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Identifying psychosocial risks
13 November 2014
Rob Burgon, workplace safety manager at the Royal Society for the Prevention of Accidents (RoSPA), writes about the potentially hidden problems of psychosocial risk.
The vast majority of British businesses are well aware of health and safety risks in the workplace, and how to mitigate or avoid them all together.
Trip and slip hazards, working at height and fire safety procedures are things that are now deeply ingrained in the average employer’s psyche - anything that will prevent physical injury to their staff.
But what about psychological injury? It is a topic that is not yet widely discussed or even acknowledged in British workplaces, but with continuously decreasing instances of physical damage to employees, it is becoming increasingly important to consider their mental welfare too.
According to the Health and Safety Executive (HSE), research has shown that 'psychosocial' risk factors need to be taken into account as potential causes of musculoskeletal disorders, as well as being triggers for stress at work. They can also lead to decreased productivity.
High workloads, tight deadlines, and lack of control over work and methods are all potential psychosocial risk factors and may affect a worker’s psychological response to their work and workplace conditions. Researchers at Simon Fraser University in Canada say they have identified 13 specific psychosocial risk factors which include organisational culture, recognition and reward, workload management, engagement, and protection of physical safety.
The HSE has said that psychosocial risk factors may lead to stress-related changes in the body such as increased muscle tension, which can make people more prone to musculoskeletal problems. People may also change their behaviour to cope with the stress, such as forgoing breaks in order to work to meet a deadline.
The issue is such that the World Health Organisation has recognised the risks as a worldwide "major challenge to workers’ health and the health of their organisations”. Unlike physical injury, the psychological effects of a working environment are not obvious, and may be somewhat hard to spot, but by assessing the type of work being carried out by employees it may be possible to identify those at higher risk of being adversely affected.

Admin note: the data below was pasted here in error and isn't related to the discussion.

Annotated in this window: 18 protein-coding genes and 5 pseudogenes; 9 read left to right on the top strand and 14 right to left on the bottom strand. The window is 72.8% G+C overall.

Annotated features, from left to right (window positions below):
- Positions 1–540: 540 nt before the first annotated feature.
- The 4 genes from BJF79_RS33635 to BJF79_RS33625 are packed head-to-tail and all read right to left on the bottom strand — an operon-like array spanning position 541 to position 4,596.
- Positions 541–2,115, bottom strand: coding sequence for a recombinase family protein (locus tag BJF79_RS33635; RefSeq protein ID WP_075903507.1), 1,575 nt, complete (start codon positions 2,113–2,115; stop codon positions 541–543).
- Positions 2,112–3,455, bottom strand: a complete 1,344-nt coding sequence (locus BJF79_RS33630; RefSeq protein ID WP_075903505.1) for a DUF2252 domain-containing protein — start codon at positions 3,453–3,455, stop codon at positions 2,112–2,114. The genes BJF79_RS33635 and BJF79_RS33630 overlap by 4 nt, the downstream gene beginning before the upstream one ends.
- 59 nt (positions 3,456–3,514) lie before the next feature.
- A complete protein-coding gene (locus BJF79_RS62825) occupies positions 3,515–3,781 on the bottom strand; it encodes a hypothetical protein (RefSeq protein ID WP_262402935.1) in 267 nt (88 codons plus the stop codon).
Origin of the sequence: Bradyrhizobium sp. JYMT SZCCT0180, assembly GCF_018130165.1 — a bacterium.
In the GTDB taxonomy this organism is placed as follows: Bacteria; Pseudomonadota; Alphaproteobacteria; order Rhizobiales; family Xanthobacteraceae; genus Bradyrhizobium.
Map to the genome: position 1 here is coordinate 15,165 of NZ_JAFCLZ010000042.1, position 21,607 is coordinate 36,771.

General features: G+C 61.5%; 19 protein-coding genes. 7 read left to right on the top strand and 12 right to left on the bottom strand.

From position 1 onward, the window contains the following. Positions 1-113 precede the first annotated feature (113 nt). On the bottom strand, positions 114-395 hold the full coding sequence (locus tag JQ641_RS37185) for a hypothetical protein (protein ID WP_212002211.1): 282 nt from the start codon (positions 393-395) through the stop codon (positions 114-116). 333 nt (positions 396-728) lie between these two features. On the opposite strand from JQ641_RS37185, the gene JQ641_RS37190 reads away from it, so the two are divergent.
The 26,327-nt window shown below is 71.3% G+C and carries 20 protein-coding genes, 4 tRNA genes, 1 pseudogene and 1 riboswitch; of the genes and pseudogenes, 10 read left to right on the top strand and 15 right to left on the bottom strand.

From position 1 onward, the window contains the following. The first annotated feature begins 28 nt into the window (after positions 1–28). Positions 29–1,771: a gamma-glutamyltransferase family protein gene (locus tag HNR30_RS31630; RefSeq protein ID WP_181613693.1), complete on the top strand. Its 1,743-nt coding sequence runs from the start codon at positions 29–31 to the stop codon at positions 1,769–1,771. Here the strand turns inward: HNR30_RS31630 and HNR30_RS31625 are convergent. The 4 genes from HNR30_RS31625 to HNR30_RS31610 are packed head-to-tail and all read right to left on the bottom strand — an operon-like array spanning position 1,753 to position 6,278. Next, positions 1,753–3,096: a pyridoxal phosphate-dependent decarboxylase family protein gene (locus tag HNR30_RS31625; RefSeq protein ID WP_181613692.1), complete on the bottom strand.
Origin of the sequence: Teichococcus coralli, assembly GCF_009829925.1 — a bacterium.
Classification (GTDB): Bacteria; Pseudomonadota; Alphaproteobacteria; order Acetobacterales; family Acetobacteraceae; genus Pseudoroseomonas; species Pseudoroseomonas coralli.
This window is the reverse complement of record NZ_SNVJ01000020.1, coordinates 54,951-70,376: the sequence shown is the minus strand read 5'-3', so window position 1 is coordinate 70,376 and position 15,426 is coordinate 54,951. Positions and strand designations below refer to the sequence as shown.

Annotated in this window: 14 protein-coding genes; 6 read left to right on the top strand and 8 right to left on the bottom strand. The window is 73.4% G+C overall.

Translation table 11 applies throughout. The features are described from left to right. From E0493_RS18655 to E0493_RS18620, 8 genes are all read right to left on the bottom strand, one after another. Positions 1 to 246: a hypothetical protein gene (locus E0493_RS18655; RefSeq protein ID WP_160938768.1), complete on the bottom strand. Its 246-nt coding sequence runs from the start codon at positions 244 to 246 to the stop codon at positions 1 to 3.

Do they carry out repetitive, monotonous tasks? Are they in roles where the full extent of their skill set is not being utilised? These are both factors which could cause psychosocial problems.
While the nature of the job being undertaken can affect a worker’s psychological response to their work, similarly features of day-to-day working life other than processes can also have an impact on employees.
For example, are shift patterns decided by someone other than the employee? Are they excluded from making decisions that affect them? Does the way that they are paid encourage working quickly or without breaks, such as piece rate? Do they have little chance during the day to interact with other employees?
Even if the problems are not immediately obvious, by identifying any number of these factors employers may be able to spot which of their staff are at risk of, or potentially even already suffering from, issues with psychosocial risk factors. And once identified, the factors can be managed or eliminated to create a happier, healthier workforce and to mitigate potential future issues with stress or musculoskeletal disorders.
The HSE recommends full consultation and involvement with the workforce before carrying out any changes to working practice, but some of the steps to reduce any issues can be fairly straightforward and simple:
- If possible, try to include some variation in workers’ days to reduce monotony
- Do not pile too much work on staff, but equally make sure they have enough to fill their days, and try to impose reasonable deadlines
- Keep open lines of communication with employees, ensure there is as simple a procedure as possible for the reporting of problems, and encourage teamwork over lone working.
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